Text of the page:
Q5: Allowance strategies
We are talking about starting allowances with our two children, ages 9 and 5. I would just like to read your ideas and strategies, then compare them to ours. We would just like a second opinion, if it’s not too much trouble. Thanks so much!
We start allowances at age four and plan to discontinue them at age sixteen. The allowances are not tied to any particular household task, but the amount given isn’t very large. The amount given is equal to fifty cents times the age of the child.
We use a Money Savvy Pig for our allowances. The children are required to put one quarter in each of the slots and then are free to put the rest of the quarters wherever they see fit.
The entire point of an allowance for us is to get our children talking about money and also to provide a method by which they can make spending decisions themselves instead of just directly asking Mom and Dad for everything.
The only reason I can see for having a life insurance policy for your child is if you’re unsure if you could afford the costs of a child funeral upon their death or if you’re purchasing some sort of whole life policy for your child that extends into adulthood.
I’m not particularly a fan of such whole life policies. They tend to really only pay off if you find that your child has some condition not obvious when they’re young that causes them to become uninsurable later in life, which is a reasonably rare occurrence.
Currently, we have very small whole life policies for our children for this exact reason. The amount is very small – just enough to cover funeral costs. Most of the money we’re investing in our children is going into college savings.
Q7: Buying local
I really love the main street in my town, but most of the shops sell things for much higher prices than I could pay online. How can I justify paying $50 for a pair of shoes when I can get them for $25 online?
The reason is so you can have the opportunity to stroll down the main street of your town and not see boarded-up windows and shabby businesses that are barely surviving.
A thriving main street in a town is an indication that the citizens of the town value having such a main street and are willing to pay somewhat higher prices there than they could find online. That is a town I would want to live in. It’s one of the things I admire about towns that have thriving main streets and town squares.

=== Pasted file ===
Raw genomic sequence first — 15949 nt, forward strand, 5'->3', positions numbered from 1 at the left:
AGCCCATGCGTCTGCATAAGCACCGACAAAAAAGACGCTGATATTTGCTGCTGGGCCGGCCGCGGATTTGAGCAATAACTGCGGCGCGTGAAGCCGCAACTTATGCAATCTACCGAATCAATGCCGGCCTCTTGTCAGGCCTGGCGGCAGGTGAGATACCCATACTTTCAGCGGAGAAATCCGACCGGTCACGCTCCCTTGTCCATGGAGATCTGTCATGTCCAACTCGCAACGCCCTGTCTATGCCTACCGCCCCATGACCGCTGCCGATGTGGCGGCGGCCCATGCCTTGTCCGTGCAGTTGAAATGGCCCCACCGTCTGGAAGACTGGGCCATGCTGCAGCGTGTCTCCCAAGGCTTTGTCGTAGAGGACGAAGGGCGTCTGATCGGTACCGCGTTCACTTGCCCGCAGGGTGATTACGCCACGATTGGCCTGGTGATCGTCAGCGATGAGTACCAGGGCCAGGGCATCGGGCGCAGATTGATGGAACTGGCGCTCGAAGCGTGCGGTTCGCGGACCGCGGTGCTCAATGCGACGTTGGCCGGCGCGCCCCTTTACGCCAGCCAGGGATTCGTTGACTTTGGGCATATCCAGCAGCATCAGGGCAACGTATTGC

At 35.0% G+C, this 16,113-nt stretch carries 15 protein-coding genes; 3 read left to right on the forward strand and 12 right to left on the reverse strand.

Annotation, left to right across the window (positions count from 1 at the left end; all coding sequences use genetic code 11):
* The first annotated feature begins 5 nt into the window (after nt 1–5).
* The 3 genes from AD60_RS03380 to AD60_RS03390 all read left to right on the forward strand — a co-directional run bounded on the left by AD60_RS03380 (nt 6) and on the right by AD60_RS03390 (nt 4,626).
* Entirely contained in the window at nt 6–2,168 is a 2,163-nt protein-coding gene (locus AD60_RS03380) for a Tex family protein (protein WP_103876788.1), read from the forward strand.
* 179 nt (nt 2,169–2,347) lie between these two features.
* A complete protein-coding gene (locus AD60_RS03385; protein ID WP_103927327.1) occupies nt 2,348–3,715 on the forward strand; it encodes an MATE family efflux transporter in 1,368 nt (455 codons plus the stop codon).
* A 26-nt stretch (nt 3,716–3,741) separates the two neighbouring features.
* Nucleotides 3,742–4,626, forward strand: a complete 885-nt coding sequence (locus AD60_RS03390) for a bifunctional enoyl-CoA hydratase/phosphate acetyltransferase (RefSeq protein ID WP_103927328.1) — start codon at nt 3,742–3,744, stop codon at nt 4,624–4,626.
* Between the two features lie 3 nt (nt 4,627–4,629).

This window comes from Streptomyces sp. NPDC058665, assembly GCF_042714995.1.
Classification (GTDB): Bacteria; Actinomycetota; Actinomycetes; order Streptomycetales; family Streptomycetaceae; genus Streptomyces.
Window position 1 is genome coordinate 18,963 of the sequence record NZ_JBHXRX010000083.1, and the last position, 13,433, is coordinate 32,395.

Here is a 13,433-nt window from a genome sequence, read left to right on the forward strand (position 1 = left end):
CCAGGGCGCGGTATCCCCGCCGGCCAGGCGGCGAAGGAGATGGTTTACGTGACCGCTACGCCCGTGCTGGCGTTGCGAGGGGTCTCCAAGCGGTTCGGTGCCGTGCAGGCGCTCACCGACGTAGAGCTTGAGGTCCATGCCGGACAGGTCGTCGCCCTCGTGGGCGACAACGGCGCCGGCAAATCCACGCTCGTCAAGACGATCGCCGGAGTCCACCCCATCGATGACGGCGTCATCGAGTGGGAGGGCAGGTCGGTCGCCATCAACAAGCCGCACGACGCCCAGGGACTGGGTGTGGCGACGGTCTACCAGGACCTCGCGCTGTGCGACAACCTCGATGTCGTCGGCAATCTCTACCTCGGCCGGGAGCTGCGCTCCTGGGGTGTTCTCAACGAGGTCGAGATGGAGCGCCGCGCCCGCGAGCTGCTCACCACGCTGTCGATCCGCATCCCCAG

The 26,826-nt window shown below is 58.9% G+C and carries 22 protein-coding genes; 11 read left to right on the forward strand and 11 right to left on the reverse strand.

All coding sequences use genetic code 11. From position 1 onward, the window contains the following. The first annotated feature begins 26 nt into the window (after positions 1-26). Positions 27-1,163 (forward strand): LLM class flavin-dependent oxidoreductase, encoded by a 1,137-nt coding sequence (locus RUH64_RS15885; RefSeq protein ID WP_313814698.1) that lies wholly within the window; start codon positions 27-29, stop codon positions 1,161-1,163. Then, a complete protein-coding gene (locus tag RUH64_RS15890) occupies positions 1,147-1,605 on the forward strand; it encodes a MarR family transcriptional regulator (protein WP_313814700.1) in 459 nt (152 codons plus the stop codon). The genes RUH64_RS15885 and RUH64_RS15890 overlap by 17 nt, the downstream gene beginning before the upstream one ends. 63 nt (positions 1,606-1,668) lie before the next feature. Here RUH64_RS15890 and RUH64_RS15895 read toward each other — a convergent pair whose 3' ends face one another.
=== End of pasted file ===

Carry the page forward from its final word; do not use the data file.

The cost of keeping a physical location open in an average town simply drives up the prices in that store because online retailers don’t have to worry about a traditional storefront. They just have to keep the servers up and they can ship out items from a tightly-packed warehouse.
If you value having that main street, be a patron of the stores there. If you would rather save $25 on your shoes, order them online and accept that the main street you profess to value is likely soon to be a thing of the past unless everyone else in the community steps up to support something that you supposedly value but don’t actually bother investing in. You can’t have it both ways.
Q8: Retirement savings challenges
I am 27 years old and have been working for two and a half years. My current income is $52,000 (pre-tax), take-home pay is about $3000 per month. I only have student loan debt from medical school: $47,587 at 4.25% and $135,179 at 6.625%. My parents generously paid for my undergraduate education, and although they don’t expect repayment, my hope is to assist with my brother’s college tuition. My fixed expenses each month are rent ($750) and student loan repayment ($500); I also spend about $300 per month on groceries, gas, utilities and laundry. The remainder goes into savings. I currently have $6500 in an emergency fund, $10,000 in a traditional IRA and $27,000 in a catch-all savings account at 0.9%. I signed up for my work’s 401(k) this year and will start contributing 15%, but do not get matching from my employer. I plan to get married (budget $15,000, split between me and my fiance) and buy a house in the next five years. I have guaranteed employment for the next three and a half years, but will be making less than $65,000 a year. I am hopeful that once I am done with my training in four years, I will be making $150,000+. I still feel like I am not saving enough. How much should I be saving? What should I do with the money in my savings account that is earmarked for retirement (about $10,000)?
I think you’re saving well given your current financial reality.
You need to ignore what you think you might be making in the future and focus on what you’re making now. Relying on your future self for income or anything else is almost always a mistake because when we visualize the future, we tend to rarely visualize what will actually happen. Instead, we usually visualize something better than what will actually happen.
Making financial moves now that relies on you earning a truckload of money later on puts a greater burden on your future self. It adds stress and pressure to your future that doesn’t need to be there.